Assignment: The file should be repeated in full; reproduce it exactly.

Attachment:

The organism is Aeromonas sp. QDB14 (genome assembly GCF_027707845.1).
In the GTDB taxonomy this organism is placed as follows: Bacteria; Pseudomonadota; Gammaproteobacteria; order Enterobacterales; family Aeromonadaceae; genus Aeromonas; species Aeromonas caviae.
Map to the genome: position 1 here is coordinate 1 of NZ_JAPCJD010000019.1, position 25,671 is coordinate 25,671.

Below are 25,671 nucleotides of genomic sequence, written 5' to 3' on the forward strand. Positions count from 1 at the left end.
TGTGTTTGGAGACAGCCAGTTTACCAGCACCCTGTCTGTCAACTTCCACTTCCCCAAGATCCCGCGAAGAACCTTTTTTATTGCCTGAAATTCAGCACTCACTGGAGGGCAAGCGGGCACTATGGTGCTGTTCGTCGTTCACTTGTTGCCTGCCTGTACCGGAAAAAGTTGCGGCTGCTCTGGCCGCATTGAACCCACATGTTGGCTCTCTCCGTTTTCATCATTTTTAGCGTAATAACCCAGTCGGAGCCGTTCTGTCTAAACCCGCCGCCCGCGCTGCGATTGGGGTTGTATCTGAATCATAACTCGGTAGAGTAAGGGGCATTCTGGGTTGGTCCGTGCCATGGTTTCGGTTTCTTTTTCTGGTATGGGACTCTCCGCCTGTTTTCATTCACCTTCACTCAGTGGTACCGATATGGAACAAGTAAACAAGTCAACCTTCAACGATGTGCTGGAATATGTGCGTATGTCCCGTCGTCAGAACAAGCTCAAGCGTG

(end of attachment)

The organism is Aeromonas sp. QDB14 (genome assembly GCF_027707845.1).
In the GTDB taxonomy this organism is placed as follows: Bacteria; Pseudomonadota; Gammaproteobacteria; order Enterobacterales; family Aeromonadaceae; genus Aeromonas; species Aeromonas caviae.
Map to the genome: position 1 here is coordinate 1 of NZ_JAPCJD010000019.1, position 25,671 is coordinate 25,671.

Below are 25,671 nucleotides of genomic sequence, written 5' to 3' on the forward strand. Positions count from 1 at the left end.
TGTGTTTGGAGACAGCCAGTTTACCAGCACCCTGTCTGTCAACTTCCACTTCCCCAAGATCCCGCGAAGAACCTTTTTTATTGCCTGAAATTCAGCACTCACTGGAGGGCAAGCGGGCACTATGGTGCTGTTCGTCGTTCACTTGTTGCCTGCCTGTACCGGAAAAAGTTGCGGCTGCTCTGGCCGCATTGAACCCACATGTTGGCTCTCTCCGTTTTCATCATTTTTAGCGTAATAACCCAGTCGGAGCCGTTCTGTCTAAACCCGCCGCCCGCGCTGCGATTGGGGTTGTATCTGAATCATAACTCGGTAGAGTAAGGGGCATTCTGGGTTGGTCCGTGCCATGGTTTCGGTTTCTTTTTCTGGTATGGGACTCTCCGCCTGTTTTCATTCACCTTCACTCAGTGGTACCGATATGGAACAAGTAAACAAGTCAACCTTCAACGATGTGCTGGAATATGTGCGTATGTCCCGTCGTCAGAACAAGCTCAAGCGTG